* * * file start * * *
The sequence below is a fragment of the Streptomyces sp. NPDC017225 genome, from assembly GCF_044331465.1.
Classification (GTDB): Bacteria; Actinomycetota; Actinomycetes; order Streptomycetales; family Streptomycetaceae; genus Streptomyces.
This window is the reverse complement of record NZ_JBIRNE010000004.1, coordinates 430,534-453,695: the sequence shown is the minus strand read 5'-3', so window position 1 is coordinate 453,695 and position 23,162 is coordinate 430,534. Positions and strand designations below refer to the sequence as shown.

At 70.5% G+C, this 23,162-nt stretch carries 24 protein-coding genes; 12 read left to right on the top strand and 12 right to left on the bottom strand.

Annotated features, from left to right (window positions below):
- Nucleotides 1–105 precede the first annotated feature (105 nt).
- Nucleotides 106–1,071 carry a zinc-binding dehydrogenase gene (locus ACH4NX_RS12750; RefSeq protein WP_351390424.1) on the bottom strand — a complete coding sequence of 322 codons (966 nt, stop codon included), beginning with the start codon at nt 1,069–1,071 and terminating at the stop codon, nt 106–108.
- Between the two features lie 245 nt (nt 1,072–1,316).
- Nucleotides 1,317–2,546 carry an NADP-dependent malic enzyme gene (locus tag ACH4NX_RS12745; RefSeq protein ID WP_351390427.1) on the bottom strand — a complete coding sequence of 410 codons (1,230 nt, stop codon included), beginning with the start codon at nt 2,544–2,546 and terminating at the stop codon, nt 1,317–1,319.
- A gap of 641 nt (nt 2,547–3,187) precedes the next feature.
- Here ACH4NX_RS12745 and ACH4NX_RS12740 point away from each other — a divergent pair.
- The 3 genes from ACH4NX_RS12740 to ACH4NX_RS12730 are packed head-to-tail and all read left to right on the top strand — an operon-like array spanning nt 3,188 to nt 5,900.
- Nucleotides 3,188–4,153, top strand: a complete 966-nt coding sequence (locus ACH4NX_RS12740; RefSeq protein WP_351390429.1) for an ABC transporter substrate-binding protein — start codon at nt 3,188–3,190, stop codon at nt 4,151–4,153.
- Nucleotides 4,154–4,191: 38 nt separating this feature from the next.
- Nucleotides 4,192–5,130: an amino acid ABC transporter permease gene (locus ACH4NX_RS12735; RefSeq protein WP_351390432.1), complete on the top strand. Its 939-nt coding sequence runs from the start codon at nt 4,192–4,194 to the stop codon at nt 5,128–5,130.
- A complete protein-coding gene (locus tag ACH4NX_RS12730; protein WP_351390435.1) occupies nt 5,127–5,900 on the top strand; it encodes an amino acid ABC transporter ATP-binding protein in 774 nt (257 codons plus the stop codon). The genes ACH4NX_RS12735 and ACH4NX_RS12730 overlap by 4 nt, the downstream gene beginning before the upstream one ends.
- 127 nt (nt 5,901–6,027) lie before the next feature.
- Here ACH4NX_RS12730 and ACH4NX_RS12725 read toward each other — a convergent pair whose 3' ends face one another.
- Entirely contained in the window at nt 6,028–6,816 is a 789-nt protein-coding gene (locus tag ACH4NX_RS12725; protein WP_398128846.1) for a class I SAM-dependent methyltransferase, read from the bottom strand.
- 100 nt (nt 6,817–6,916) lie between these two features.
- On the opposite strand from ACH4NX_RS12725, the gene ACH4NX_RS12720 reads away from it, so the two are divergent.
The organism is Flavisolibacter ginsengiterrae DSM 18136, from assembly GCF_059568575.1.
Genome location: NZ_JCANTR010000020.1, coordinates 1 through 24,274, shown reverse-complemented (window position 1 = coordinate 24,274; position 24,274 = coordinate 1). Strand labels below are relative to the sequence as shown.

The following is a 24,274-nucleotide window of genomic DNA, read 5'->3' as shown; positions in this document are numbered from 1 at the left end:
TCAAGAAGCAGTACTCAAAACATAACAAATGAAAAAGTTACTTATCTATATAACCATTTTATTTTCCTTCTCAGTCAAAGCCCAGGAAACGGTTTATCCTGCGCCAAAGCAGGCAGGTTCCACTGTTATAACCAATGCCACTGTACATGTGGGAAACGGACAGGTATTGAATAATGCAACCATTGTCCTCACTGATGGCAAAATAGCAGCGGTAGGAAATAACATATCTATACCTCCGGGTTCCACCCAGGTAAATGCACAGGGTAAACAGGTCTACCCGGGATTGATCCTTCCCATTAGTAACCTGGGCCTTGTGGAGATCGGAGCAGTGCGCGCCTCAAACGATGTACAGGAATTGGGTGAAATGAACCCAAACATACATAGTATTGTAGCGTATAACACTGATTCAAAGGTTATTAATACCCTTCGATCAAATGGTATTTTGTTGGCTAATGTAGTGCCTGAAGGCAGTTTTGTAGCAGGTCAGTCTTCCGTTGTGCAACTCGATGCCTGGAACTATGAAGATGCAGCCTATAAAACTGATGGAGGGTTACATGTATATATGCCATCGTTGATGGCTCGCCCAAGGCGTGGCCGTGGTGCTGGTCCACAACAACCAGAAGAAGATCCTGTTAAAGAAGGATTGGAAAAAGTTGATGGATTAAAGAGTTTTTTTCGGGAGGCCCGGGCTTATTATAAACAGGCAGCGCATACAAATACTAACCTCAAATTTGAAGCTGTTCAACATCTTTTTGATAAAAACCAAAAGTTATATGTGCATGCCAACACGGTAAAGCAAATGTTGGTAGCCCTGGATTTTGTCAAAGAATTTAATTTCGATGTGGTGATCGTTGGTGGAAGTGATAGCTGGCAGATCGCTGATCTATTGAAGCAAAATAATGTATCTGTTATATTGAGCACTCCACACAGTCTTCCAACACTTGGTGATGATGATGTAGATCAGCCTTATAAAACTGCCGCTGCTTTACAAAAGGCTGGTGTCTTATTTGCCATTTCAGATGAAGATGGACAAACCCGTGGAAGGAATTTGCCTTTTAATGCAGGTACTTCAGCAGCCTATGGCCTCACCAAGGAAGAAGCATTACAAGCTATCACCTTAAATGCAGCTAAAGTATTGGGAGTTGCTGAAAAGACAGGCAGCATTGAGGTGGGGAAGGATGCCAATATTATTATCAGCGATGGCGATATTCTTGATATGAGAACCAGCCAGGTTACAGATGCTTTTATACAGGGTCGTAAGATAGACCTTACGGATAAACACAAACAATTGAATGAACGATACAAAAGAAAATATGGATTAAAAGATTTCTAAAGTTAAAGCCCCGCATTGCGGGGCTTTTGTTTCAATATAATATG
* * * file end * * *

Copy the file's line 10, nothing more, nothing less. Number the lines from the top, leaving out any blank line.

- A gap of 641 nt (nt 2,547–3,187) precedes the next feature.